The Central Bank of Nigeria on Tuesday explained why it donated N100m to victims of Boko Haram bomb blasts in Kano, saying the move was within the purview of its Corporate Social Responsibility.
The explanation was in reaction to criticisms that had followed the donation since Friday when the apex bank boss, Mr. Lamido Sanusi, gave out the amount.
Civil society groups had on Sunday slammed the CBN governor, wondering why he did not make similar donations to bomb blast victims in Borno, Yobe, Plateau and Adamawa states.
While some of them urged the National Assembly to invite the governor for questioning, others argued that the donation contravened the provisions of the CBN Act.
But reacting to the criticisms, a board member of the CBN, Prof. Sam Olofin, said the donation was in line with the apex bank’s mandate.
He said the donation was not made because Sanusi was from Kano State, adding that the huge damage caused by the bomb blasts prompted the apex bank to make the donation.
Olofin said that the management of the apex bank had last Friday decided to visit Kano and Madala, Niger State, to make donations to victims of the Christmas day bomb blast there.
Unfortunately, the CBN board member disclosed that the Parish Priest of the St. Theresa Catholic Church, Madala, Rev. Fr. Isaac Achi, was not available when the team decided to visit the church to make the donation.
He said since the parish priest was not available, the governor decided to lead the delegation to the palace of the Emir of Kano to make donations to the victims in the state.
Olofin, however, hinted that the donation to the victims of the bomb blast in Madala would be made on Monday.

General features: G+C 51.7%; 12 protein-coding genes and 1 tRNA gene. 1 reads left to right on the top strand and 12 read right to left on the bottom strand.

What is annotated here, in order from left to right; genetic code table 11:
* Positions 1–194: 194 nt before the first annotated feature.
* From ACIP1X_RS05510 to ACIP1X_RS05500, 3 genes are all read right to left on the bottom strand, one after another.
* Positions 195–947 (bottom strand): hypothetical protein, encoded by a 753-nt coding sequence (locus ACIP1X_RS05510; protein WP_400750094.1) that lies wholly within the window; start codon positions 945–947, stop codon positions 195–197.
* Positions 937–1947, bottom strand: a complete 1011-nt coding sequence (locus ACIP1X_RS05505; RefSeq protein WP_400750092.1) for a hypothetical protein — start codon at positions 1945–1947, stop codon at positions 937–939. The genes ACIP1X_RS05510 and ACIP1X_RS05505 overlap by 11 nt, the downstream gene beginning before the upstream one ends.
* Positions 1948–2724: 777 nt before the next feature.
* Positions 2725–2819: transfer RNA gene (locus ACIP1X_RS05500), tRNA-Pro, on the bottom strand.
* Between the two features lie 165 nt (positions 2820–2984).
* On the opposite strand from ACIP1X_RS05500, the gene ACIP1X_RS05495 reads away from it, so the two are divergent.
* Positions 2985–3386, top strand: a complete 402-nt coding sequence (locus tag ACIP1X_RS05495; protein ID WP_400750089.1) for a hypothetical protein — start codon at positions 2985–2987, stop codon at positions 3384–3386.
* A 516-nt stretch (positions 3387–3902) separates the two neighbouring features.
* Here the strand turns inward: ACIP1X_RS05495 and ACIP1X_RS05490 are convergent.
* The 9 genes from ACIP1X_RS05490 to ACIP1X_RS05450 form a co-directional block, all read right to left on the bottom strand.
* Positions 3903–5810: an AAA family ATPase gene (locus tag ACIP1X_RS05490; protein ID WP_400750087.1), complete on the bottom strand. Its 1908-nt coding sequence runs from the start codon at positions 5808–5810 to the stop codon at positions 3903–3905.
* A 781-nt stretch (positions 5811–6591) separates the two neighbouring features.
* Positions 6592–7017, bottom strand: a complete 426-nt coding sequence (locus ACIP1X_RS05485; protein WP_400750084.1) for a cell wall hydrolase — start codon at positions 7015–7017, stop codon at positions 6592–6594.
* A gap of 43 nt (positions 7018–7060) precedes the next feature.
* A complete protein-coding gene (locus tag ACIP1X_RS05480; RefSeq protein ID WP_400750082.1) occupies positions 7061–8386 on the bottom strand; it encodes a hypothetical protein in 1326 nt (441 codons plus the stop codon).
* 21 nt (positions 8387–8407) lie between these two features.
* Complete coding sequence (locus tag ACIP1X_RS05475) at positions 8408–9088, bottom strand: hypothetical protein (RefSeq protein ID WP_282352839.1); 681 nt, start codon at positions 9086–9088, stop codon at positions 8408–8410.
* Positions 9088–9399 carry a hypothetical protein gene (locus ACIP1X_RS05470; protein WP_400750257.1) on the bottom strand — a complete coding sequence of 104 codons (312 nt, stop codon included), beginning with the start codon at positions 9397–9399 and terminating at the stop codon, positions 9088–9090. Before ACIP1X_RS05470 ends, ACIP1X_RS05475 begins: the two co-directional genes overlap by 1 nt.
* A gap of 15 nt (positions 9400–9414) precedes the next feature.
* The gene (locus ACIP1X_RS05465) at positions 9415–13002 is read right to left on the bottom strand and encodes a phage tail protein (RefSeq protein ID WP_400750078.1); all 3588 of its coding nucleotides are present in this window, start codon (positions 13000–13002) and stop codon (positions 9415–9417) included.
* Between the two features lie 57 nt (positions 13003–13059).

“The CBN intervention in Kano is very much within the scope of what the board had approved for the management. We did not go out of the mandate of the bank,” he said.
Quoting from the CBN Act, he said, “The Act in functions of management said that the governor, or in his absence, the deputy governor nominated by him shall be in charge of the day-to-day management of the bank and shall be accountable to the board for his acts and decisions.”
Olofin added, “So, there is no single action that the governor takes to which he is not accountable to the board or does not entail clearance from the board.
“Like what happened in Kano, the board is aware that the provision they made was for two donations, one in Madala and the other in Kano. They were to visit Madala first, but the priest was not available because he had travelled and that is why they went straight to Kano.”
“So, at the moment, they are trying to arrange to ensure that when the governor is available, the priest in charge of the church in Madala will also be available and some members of the board are aware that this has been rescheduled for Monday and they will go to Madala to make the donation.”